Witch’s Broom on Maple

2021 October 31

I’ve been seeing this growth at the top of one of the maples west of our house for some time, and now that the leaves have fallen off of the trees I was finally able to get clear pictures of it on October 31, 2021 (Halloween).


It was about 20 to 25 feet off of the ground, so it was hard to get a closeup image.



While I couldn’t get to the big one, there was another smaller, less-dense one that was closer to the ground.


This one I could reach with our pruning loppers, so I cut it off and brought it in for Sam to hold, to give a size reference.


The branches and leaves on these growths look so different from the rest of the tree that they grow on, that they could be mistaken for a different plant altogether. They aren’t, though. It is in fact all one tree.


The leaves not only come in deformed, they also don’t fall off properly in the autumn, and so these growths really stand out on the otherwise leafless trees in late fall and winter.


So, this is not some sort of parasitic plant, it is more like the tree equivalent of a wart or tumor. This type of growth is called a Witch’s Broom. It is caused by a misfunction in the hormones that normally cause trees to grow with a characteristic shape. There can be a number of causes, including cell mutations; various types of fungal, bacterial, or virus infections; or certain insects, mites, and nematodes. These can all cause the auxins and cytokinins (plant hormones) to be produced inappropriately. This results in the tree producing new buds and branches at much too high of a density, producing a dense, tangled mass. It does not appear to harm the tree particularly, but the growth does generally persist for the life of the tree.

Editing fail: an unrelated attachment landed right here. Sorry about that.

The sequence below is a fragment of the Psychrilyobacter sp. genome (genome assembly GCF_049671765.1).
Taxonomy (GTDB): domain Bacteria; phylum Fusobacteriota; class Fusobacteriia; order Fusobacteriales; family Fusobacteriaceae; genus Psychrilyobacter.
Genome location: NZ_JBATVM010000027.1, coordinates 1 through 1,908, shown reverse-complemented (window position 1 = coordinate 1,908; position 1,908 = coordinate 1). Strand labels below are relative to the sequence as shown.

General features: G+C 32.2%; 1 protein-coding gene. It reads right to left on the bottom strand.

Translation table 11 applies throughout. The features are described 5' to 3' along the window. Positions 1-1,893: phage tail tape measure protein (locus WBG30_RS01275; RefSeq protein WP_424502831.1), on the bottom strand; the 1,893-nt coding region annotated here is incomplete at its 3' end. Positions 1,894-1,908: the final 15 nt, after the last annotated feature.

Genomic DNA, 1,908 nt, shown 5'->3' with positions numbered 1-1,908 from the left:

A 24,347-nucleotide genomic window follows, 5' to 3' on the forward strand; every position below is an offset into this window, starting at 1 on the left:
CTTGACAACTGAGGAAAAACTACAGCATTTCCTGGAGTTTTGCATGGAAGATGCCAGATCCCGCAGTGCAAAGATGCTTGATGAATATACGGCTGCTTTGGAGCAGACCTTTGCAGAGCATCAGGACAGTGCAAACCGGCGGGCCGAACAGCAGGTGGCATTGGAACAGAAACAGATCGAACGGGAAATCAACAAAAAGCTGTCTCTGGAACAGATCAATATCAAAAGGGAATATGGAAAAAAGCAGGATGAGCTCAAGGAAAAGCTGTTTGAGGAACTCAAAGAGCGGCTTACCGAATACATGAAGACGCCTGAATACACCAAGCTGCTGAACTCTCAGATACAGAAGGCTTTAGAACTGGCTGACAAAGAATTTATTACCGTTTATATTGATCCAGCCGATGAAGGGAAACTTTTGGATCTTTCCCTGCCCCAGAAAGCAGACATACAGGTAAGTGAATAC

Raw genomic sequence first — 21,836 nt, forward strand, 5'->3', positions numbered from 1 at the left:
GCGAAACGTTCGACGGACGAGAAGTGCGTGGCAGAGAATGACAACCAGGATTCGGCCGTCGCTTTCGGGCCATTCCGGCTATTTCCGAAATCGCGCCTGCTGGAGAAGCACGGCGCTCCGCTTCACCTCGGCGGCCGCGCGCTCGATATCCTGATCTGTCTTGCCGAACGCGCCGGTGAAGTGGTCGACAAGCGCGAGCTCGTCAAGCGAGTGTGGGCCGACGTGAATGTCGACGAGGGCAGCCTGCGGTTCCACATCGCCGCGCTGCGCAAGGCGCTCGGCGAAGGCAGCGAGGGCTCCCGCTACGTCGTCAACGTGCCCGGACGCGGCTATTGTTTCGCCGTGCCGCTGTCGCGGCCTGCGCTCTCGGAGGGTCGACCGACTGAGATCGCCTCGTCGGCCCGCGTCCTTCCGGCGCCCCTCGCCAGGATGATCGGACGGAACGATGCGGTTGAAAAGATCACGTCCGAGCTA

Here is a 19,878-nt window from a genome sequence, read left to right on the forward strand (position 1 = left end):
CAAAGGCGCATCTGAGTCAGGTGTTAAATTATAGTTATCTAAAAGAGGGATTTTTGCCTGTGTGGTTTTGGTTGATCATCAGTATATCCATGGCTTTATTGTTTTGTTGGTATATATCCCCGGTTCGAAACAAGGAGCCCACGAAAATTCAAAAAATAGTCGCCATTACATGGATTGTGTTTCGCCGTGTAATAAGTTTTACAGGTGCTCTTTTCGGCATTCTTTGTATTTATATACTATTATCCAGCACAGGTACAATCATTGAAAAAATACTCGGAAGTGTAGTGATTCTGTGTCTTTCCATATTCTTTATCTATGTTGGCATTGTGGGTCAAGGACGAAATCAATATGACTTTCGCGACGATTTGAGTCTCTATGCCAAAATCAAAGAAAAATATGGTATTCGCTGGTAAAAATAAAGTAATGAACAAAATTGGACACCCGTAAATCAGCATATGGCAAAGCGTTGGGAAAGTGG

The effect is not limited to maples like the ones we have here. Witch’s Brooms occur in most types of trees. These dense growths are actually helpful for wildlife. Northern Flying Squirrels like to nest in them, as do a lot of different kinds of small birds.

One Response
  1. Anne Bingham permalink
    November 3, 2021

    Fascinating. I’m realizing there probably are a lot of those in our treeful neighborhood that I’ve been mistaking for squirrel nests.

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